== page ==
Major financial businesses like ING already use internal videos to connect employees and vendors with the latest company news and updates. The videos eliminate the need for certain meetings with live stream capabilities and still disseminate vital information like the company mission, terms to be used with customers, or changes to the code of conduct.

Internal videos, like external media, can be tracked with analytical tools that lets authorized users see who viewed the video and for how long.

“Most people think videos are useful just for selling or recruiting new customers,” Paul said. “That’s just not the case. Videos can make your point to the people on the front lines faster than any other media. It saves time, hassle, and money over the long haul.”

Financial Businesses Stay Ahead of the Competition with Future Marketing Tactics

Financial businesses use video to recruit new customers, educate existing ones, or introduce new products and services to the masses. But not all videos are the same in the world of online media.

“There are different types of videos for different needs,” said Paul. “Video on social media, especially Twitter, needs to be really short. If you have a video that connects to someone further along the customer journey, you want it to be a little longer and link it with content relevant to the message.”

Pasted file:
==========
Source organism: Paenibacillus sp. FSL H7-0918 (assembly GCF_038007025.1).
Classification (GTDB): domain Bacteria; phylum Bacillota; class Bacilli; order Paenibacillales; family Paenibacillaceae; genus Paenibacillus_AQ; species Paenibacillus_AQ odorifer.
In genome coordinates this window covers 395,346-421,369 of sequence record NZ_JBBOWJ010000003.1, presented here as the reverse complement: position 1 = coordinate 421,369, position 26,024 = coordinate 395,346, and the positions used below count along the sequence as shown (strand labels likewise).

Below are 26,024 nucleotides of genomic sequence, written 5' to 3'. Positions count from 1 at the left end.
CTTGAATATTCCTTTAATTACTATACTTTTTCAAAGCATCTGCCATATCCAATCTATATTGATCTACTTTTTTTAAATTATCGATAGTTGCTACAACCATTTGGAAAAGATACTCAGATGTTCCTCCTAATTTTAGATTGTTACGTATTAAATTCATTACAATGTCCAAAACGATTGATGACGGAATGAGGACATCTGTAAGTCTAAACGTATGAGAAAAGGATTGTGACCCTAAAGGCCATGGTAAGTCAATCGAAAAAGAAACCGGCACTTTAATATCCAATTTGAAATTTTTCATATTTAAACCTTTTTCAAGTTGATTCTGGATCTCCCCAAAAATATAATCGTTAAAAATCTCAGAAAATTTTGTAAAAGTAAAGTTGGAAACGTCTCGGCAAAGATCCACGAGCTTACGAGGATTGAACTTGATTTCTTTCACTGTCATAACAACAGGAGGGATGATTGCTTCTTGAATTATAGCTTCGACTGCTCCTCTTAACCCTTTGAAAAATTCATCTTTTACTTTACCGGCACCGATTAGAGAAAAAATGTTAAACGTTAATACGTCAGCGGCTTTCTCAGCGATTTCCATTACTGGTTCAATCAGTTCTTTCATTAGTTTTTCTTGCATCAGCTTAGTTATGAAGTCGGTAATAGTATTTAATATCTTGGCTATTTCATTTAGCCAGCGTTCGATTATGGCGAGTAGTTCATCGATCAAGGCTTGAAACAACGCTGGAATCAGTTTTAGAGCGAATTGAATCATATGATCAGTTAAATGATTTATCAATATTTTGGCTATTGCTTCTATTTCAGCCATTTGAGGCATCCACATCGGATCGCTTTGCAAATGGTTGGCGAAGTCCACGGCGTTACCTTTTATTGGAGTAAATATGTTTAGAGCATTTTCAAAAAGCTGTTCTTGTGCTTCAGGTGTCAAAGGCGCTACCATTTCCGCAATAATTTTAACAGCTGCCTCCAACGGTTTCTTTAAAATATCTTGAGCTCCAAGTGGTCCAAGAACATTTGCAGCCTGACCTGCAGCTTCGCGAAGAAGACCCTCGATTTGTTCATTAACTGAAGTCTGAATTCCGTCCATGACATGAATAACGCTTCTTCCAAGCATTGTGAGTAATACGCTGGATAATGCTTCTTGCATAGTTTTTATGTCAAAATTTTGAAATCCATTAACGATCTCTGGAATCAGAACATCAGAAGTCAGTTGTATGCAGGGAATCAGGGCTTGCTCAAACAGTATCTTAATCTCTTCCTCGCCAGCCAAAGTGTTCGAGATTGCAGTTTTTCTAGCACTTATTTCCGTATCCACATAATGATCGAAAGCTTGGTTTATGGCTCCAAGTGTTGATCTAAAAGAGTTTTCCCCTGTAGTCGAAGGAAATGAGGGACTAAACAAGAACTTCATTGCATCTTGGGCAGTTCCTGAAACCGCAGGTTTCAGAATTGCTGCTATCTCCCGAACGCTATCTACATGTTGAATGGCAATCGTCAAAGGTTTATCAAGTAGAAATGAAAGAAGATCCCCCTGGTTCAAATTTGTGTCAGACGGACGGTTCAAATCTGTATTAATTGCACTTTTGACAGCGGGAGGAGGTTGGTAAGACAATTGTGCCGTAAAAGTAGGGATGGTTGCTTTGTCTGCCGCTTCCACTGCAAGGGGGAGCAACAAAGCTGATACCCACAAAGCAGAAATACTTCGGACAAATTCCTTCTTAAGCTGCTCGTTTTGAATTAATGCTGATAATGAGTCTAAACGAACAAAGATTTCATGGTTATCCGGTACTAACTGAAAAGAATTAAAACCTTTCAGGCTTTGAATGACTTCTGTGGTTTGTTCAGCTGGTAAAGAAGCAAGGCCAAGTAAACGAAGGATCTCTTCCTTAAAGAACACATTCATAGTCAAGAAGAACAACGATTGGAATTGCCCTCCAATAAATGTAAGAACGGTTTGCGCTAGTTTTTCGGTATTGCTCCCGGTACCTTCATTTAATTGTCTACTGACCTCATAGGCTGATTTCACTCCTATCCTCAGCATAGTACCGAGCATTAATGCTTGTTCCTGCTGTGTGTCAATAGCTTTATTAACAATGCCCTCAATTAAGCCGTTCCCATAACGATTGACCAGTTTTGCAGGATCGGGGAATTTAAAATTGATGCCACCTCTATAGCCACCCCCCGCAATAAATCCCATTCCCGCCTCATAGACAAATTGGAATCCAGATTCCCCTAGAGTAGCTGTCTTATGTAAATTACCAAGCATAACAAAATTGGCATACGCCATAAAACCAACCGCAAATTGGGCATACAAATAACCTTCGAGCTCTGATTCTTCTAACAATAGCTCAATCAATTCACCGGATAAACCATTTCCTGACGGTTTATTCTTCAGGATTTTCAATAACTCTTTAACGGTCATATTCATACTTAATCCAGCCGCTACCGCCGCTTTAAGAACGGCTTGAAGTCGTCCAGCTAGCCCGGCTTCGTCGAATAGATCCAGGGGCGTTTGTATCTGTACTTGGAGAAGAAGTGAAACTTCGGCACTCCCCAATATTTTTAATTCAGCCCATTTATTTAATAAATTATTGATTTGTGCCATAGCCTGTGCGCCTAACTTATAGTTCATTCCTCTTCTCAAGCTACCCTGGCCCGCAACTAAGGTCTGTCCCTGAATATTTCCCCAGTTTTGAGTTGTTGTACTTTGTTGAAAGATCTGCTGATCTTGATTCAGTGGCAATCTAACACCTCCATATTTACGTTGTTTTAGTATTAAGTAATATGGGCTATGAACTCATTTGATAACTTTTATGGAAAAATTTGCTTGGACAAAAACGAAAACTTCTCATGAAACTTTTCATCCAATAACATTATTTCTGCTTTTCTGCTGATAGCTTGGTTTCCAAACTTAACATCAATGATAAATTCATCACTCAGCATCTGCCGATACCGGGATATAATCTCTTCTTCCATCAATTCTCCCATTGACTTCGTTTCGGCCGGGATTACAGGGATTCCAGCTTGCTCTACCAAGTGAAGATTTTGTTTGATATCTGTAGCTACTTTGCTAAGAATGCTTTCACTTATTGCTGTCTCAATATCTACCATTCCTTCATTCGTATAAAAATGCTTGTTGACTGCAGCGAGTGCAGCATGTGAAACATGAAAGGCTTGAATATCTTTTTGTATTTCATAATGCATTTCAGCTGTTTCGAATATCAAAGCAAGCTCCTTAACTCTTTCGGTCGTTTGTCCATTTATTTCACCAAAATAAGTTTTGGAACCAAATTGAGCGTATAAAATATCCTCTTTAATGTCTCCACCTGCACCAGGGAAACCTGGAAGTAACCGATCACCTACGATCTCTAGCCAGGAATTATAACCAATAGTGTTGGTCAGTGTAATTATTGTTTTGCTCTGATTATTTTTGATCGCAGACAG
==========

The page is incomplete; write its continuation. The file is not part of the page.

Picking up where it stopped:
Brightcove plans to expand its content delivery options in the coming months with a focus on immediate gratification to viewers. More companies are choosing to launch products or promote existing campaigns, with live online events. Brightcove is among the leaders in providing live-streaming capabilities.

“Live streaming is something we’re focusing on in 2018,” Paul said. “Even though we live in an on-demand world, there are certain instances when people want to be the first to know or hear about something.”

So Rolling Stone fans can rest easy — when the band embarks on its umpteenth retirement tour, your computer will almost certainly be able to watch the stream this time around.